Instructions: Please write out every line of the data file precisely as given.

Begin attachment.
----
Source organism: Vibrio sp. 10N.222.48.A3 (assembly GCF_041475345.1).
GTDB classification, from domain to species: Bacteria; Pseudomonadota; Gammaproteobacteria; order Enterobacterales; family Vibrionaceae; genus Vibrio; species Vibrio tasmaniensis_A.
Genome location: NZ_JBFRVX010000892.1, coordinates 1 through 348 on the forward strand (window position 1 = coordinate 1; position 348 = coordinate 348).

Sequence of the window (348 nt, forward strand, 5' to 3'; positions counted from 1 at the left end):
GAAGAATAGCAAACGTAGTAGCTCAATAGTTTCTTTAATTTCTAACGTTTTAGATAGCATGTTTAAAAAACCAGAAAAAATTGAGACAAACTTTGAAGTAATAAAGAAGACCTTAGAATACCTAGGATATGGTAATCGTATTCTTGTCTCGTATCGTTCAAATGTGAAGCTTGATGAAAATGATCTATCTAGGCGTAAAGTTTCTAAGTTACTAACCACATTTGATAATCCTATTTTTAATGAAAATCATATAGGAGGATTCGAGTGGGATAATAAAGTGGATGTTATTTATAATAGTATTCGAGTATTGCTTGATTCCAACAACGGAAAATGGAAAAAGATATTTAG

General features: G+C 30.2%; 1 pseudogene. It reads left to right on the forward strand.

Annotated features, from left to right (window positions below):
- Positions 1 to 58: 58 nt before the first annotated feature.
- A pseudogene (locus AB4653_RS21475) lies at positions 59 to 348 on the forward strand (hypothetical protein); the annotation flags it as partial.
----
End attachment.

Source organism: Vibrio sp. 10N.222.48.A3 (assembly GCF_041475345.1).
GTDB classification, from domain to species: Bacteria; Pseudomonadota; Gammaproteobacteria; order Enterobacterales; family Vibrionaceae; genus Vibrio; species Vibrio tasmaniensis_A.
Genome location: NZ_JBFRVX010000892.1, coordinates 1 through 348 on the forward strand (window position 1 = coordinate 1; position 348 = coordinate 348).

Sequence of the window (348 nt, forward strand, 5' to 3'; positions counted from 1 at the left end):
GAAGAATAGCAAACGTAGTAGCTCAATAGTTTCTTTAATTTCTAACGTTTTAGATAGCATGTTTAAAAAACCAGAAAAAATTGAGACAAACTTTGAAGTAATAAAGAAGACCTTAGAATACCTAGGATATGGTAATCGTATTCTTGTCTCGTATCGTTCAAATGTGAAGCTTGATGAAAATGATCTATCTAGGCGTAAAGTTTCTAAGTTACTAACCACATTTGATAATCCTATTTTTAATGAAAATCATATAGGAGGATTCGAGTGGGATAATAAAGTGGATGTTATTTATAATAGTATTCGAGTATTGCTTGATTCCAACAACGGAAAATGGAAAAAGATATTTAG

General features: G+C 30.2%; 1 pseudogene. It reads left to right on the forward strand.

Annotated features, from left to right (window positions below):
- Positions 1 to 58: 58 nt before the first annotated feature.
- A pseudogene (locus AB4653_RS21475) lies at positions 59 to 348 on the forward strand (hypothetical protein); the annotation flags it as partial.